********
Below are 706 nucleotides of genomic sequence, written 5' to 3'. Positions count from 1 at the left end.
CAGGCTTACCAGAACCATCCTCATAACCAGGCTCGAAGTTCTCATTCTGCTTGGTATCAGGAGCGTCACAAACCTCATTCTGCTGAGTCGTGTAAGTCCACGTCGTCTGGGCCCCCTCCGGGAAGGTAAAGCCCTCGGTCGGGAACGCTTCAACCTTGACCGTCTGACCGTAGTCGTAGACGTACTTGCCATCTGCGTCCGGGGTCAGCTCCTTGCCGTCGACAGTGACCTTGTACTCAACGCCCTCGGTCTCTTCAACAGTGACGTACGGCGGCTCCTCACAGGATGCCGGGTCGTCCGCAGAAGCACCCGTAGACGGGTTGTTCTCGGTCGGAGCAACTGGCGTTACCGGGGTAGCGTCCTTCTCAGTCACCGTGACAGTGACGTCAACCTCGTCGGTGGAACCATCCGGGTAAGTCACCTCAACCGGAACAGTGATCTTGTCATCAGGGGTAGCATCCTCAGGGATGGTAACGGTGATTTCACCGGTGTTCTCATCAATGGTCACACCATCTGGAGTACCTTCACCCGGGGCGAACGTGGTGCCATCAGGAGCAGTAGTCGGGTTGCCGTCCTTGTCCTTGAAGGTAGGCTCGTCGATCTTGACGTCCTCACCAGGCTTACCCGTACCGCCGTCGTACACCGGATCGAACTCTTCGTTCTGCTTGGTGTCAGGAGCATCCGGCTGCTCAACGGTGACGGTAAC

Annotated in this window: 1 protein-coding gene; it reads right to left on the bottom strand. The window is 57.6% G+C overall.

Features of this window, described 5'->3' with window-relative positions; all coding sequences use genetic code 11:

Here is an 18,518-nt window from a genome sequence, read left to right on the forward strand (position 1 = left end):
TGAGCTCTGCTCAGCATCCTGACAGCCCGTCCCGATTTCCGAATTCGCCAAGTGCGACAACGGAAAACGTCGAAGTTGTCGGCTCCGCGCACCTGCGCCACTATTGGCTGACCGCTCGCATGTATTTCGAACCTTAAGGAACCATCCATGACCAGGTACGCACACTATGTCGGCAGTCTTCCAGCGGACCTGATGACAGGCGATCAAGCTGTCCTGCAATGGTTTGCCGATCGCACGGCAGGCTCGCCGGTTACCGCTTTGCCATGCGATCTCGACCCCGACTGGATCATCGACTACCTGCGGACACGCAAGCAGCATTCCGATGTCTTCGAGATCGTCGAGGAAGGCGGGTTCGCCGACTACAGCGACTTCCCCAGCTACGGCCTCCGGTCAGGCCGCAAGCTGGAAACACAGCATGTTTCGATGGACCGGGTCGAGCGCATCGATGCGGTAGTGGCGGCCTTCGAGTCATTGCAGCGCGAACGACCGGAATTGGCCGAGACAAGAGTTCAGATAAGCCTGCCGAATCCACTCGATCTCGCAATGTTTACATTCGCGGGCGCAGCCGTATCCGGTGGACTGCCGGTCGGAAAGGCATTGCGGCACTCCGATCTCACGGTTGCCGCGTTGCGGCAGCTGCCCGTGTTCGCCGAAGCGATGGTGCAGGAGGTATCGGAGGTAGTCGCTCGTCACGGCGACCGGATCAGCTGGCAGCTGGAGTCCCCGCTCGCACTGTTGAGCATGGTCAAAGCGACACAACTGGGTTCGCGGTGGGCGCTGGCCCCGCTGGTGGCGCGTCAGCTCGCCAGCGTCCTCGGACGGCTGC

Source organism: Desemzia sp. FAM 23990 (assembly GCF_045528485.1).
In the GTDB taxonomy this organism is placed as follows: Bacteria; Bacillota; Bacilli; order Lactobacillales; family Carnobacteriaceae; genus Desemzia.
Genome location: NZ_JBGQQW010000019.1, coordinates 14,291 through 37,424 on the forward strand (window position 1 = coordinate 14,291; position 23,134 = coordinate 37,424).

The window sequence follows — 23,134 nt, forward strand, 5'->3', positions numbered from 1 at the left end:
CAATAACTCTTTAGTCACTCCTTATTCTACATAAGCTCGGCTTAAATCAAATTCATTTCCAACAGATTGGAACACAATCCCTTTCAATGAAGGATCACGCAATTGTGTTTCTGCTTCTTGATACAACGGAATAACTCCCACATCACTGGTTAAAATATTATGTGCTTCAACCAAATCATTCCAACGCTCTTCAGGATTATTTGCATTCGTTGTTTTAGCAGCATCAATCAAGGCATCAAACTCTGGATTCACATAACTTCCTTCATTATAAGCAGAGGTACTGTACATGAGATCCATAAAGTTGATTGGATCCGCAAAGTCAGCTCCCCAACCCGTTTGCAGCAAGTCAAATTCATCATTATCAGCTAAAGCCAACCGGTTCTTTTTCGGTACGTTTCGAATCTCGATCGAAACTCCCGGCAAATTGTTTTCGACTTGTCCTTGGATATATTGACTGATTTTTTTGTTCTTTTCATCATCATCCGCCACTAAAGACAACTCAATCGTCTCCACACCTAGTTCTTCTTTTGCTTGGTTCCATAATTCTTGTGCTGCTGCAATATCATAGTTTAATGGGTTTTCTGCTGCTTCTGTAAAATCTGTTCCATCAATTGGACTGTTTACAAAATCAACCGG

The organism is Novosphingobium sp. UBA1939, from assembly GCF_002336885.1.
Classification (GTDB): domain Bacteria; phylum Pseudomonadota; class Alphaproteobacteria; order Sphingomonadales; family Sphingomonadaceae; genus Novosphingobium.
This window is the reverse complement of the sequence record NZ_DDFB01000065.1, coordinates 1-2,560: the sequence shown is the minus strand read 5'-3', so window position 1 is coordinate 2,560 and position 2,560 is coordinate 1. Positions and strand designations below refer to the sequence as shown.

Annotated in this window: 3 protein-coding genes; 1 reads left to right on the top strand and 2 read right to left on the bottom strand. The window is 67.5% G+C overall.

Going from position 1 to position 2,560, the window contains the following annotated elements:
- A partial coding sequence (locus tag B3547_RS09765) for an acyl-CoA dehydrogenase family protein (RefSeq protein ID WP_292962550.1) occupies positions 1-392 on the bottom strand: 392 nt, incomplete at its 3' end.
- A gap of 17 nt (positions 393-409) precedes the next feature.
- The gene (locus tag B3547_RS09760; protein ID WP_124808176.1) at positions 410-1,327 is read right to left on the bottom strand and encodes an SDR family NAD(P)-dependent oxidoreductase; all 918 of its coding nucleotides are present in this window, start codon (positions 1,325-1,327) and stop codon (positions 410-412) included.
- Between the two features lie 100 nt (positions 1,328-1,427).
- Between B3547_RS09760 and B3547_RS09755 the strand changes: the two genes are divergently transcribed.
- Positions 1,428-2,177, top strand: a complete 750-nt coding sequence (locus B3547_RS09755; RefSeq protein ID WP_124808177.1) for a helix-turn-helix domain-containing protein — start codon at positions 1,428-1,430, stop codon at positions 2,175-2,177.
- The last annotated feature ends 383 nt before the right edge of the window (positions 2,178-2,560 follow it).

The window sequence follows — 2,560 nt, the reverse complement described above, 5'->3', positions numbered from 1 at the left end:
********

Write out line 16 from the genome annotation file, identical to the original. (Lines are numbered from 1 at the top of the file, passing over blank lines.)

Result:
Going from position 1 to position 2,560, the window contains the following annotated elements: